72 pages • 2 hours readTom Standage
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In the book’s final section, Standage addresses the only branded beverage in the book: Cocoa-Cola, and its position as emblem of America and all it stands for. He begins Chapter 11 with an account of the development of soft drinks, which was enabled by the discovery, in Manchester, of how to produce soda water—water made fizzy by the addition of carbon dioxide. Once again, the initial interest in soda water was medicinal, although it was also sold mixed with lemon juice and sugar as early as the late eighteenth century. Soda water became popular across Europe in the 1790s and several companies began to produce it, including Schweppes.
Soda water was first produced in America by Benjamin Stillman, a chemistry professor at Yale who discovered the beverage on a trip to America. He began to make batches to give as gifts to friends, but soon the demand was so high he began to make it commercially in New Haven in 1807. In 1809, Joseph Hawkins of Philadelphia invented the soda fountain, in an attempt to cash in on the association between soda water and European spas. This idea proved unpopular but the soda fountain did not.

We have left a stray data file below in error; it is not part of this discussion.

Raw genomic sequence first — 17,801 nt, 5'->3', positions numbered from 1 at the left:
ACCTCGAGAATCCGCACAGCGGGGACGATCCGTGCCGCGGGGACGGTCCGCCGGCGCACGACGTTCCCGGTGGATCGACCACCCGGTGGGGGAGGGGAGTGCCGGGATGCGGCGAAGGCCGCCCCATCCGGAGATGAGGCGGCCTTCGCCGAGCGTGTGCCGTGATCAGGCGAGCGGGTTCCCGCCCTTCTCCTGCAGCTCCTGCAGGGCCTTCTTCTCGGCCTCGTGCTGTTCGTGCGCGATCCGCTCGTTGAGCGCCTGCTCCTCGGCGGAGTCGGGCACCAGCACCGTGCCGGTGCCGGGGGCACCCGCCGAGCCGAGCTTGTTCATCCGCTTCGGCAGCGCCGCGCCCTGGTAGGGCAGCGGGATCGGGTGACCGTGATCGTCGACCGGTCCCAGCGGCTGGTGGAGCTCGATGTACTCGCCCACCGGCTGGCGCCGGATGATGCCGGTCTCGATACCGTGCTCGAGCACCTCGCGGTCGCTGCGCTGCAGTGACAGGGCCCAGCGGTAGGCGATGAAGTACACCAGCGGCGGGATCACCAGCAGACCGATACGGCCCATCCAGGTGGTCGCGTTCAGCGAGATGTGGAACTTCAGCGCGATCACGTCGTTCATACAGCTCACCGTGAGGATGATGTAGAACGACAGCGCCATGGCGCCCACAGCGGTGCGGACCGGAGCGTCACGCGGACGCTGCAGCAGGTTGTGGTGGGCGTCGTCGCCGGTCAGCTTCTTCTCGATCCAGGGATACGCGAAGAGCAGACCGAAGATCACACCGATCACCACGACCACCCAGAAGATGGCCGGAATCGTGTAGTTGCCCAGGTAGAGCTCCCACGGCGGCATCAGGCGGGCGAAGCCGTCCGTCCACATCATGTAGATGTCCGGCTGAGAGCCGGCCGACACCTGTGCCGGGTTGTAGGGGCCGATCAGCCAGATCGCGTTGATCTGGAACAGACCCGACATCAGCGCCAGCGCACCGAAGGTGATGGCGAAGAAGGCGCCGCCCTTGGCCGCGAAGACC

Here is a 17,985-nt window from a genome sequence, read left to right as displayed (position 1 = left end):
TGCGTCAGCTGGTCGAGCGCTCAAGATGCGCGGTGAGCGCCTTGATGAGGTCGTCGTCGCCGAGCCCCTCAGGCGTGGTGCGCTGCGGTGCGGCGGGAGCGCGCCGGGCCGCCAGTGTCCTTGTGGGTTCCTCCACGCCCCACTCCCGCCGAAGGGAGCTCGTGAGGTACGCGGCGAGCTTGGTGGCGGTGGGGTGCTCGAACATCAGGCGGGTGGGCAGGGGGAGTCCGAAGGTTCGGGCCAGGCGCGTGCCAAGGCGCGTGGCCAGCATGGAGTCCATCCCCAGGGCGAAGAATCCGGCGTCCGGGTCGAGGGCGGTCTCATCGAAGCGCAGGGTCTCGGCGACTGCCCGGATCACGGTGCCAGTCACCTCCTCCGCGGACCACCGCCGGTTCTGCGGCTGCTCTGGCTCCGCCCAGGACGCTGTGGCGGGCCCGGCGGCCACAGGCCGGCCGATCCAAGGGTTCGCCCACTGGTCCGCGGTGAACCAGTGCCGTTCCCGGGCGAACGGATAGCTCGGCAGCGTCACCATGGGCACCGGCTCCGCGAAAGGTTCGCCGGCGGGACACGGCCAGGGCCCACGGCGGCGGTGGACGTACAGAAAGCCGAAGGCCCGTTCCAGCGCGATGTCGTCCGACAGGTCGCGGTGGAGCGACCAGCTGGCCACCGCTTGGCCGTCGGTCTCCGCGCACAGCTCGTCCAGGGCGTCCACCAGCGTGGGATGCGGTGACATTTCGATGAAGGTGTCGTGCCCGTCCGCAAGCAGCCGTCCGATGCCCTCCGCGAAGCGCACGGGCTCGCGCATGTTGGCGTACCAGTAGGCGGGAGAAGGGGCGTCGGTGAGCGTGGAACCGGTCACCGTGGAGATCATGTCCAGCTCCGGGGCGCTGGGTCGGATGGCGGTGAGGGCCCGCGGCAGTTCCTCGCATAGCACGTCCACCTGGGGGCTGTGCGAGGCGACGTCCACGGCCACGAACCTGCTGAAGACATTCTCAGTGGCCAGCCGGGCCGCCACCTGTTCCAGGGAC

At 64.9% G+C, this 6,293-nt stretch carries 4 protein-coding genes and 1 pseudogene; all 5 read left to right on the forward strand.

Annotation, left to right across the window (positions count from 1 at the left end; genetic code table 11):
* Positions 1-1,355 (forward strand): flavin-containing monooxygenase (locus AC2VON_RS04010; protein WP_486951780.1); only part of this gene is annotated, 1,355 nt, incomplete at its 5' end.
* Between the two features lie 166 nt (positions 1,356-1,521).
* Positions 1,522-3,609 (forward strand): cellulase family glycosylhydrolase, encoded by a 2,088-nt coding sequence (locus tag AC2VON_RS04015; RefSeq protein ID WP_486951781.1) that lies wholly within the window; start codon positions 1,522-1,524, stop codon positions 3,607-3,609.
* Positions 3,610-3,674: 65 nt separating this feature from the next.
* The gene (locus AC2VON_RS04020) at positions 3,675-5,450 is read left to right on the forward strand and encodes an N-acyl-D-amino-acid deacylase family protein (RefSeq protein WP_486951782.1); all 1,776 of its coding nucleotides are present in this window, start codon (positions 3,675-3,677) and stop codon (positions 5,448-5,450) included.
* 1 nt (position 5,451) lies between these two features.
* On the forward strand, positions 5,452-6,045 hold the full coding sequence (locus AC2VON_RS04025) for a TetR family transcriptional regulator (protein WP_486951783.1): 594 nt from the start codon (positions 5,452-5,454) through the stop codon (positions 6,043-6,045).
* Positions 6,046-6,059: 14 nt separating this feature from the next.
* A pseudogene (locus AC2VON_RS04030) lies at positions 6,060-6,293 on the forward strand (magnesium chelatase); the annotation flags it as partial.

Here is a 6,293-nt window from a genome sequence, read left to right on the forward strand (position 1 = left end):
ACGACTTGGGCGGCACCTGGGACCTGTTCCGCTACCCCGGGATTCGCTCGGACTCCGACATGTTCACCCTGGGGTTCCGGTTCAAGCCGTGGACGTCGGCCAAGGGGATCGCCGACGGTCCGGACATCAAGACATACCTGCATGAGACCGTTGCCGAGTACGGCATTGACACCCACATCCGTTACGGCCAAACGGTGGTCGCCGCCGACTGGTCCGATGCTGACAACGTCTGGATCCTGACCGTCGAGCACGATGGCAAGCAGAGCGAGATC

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True to its medicinal origins, soda was primarily sold in pharmacies and, as well being mixed with lemon, by the nineteenth century, was being mixed with wine, to make spritzers.
By Tom Standage